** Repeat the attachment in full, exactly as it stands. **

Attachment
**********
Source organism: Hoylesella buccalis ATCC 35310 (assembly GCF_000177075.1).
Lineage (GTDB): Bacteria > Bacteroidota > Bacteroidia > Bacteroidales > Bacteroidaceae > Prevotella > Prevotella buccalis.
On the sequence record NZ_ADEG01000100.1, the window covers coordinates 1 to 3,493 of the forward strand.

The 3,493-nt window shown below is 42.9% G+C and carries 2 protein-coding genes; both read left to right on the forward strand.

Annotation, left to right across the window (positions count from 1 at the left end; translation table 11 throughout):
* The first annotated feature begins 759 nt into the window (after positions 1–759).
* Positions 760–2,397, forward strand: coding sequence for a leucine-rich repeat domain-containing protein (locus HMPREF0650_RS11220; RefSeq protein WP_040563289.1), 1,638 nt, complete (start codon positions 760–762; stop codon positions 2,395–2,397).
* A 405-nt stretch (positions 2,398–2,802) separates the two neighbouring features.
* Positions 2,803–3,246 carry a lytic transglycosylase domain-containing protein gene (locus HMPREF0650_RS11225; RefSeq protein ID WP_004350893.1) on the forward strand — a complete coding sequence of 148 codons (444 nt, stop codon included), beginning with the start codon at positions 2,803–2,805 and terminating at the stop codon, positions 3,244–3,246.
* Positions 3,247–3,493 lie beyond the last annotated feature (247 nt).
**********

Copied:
Source organism: Hoylesella buccalis ATCC 35310 (assembly GCF_000177075.1).
Lineage (GTDB): Bacteria > Bacteroidota > Bacteroidia > Bacteroidales > Bacteroidaceae > Prevotella > Prevotella buccalis.
On the sequence record NZ_ADEG01000100.1, the window covers coordinates 1 to 3,493 of the forward strand.

The 3,493-nt window shown below is 42.9% G+C and carries 2 protein-coding genes; both read left to right on the forward strand.

Annotation, left to right across the window (positions count from 1 at the left end; translation table 11 throughout):
* The first annotated feature begins 759 nt into the window (after positions 1–759).
* Positions 760–2,397, forward strand: coding sequence for a leucine-rich repeat domain-containing protein (locus HMPREF0650_RS11220; RefSeq protein WP_040563289.1), 1,638 nt, complete (start codon positions 760–762; stop codon positions 2,395–2,397).
* A 405-nt stretch (positions 2,398–2,802) separates the two neighbouring features.
* Positions 2,803–3,246 carry a lytic transglycosylase domain-containing protein gene (locus HMPREF0650_RS11225; RefSeq protein ID WP_004350893.1) on the forward strand — a complete coding sequence of 148 codons (444 nt, stop codon included), beginning with the start codon at positions 2,803–2,805 and terminating at the stop codon, positions 3,244–3,246.
* Positions 3,247–3,493 lie beyond the last annotated feature (247 nt).